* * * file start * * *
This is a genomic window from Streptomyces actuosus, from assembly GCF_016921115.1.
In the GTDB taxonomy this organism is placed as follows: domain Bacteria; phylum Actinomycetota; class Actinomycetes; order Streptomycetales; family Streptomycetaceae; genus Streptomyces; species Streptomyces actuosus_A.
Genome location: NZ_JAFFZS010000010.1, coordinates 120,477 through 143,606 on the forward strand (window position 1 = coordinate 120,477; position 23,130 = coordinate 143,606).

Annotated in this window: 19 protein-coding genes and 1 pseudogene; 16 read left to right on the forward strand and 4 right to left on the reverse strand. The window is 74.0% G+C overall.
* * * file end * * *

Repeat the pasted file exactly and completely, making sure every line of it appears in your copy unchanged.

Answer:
This is a genomic window from Streptomyces actuosus, from assembly GCF_016921115.1.
In the GTDB taxonomy this organism is placed as follows: domain Bacteria; phylum Actinomycetota; class Actinomycetes; order Streptomycetales; family Streptomycetaceae; genus Streptomyces; species Streptomyces actuosus_A.
Genome location: NZ_JAFFZS010000010.1, coordinates 120,477 through 143,606 on the forward strand (window position 1 = coordinate 120,477; position 23,130 = coordinate 143,606).

Annotated in this window: 19 protein-coding genes and 1 pseudogene; 16 read left to right on the forward strand and 4 right to left on the reverse strand. The window is 74.0% G+C overall.